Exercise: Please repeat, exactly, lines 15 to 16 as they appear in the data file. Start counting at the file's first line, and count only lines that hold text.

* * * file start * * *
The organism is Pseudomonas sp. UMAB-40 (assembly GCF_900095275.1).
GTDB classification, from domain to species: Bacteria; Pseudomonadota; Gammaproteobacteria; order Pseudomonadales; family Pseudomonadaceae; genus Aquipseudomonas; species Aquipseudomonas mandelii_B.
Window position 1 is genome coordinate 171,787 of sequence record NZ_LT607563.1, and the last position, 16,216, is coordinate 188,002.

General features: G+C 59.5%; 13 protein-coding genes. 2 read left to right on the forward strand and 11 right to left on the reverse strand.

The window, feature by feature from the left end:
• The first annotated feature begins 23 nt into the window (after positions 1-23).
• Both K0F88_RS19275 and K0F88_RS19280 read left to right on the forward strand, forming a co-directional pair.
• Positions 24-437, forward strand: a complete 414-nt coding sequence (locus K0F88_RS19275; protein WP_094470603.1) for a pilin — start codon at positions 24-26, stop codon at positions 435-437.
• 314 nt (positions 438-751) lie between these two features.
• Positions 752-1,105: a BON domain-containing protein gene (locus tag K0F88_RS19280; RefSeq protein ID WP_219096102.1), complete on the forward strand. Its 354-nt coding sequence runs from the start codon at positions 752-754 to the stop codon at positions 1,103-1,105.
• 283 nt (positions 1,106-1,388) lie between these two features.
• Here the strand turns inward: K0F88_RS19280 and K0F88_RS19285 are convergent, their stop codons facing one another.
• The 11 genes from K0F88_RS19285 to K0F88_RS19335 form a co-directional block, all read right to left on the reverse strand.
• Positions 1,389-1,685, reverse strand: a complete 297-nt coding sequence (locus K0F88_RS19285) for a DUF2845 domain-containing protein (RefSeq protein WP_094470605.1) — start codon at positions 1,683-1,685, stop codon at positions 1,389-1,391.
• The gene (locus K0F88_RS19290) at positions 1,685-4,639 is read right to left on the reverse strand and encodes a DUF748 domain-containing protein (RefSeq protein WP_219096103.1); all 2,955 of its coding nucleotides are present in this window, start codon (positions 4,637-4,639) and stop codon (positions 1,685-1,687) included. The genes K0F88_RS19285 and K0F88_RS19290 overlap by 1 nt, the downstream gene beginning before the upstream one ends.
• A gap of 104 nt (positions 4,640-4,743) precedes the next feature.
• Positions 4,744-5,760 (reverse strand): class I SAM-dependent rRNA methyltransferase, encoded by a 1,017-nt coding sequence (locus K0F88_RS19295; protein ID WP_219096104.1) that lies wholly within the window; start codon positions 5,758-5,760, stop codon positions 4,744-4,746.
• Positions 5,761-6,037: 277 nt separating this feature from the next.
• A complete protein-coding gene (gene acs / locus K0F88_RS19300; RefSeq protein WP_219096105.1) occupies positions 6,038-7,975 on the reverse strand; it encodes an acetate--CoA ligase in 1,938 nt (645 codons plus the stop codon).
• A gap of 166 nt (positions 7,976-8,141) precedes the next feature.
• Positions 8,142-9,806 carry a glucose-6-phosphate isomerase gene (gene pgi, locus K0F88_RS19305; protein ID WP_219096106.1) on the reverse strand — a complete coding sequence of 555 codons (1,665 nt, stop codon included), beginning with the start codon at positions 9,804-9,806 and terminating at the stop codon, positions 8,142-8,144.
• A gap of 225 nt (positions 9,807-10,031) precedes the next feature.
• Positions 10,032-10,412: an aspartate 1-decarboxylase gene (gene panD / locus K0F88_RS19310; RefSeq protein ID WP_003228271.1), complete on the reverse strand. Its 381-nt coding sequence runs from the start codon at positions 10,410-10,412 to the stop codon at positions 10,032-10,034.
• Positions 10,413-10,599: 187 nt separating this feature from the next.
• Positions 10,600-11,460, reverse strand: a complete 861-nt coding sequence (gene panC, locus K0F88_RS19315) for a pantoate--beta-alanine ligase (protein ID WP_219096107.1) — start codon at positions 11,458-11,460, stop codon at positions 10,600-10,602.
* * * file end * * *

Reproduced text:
• The gene (locus K0F88_RS19290) at positions 1,685-4,639 is read right to left on the reverse strand and encodes a DUF748 domain-containing protein (RefSeq protein WP_219096103.1); all 2,955 of its coding nucleotides are present in this window, start codon (positions 4,637-4,639) and stop codon (positions 1,685-1,687) included. The genes K0F88_RS19285 and K0F88_RS19290 overlap by 1 nt, the downstream gene beginning before the upstream one ends.
• A gap of 104 nt (positions 4,640-4,743) precedes the next feature.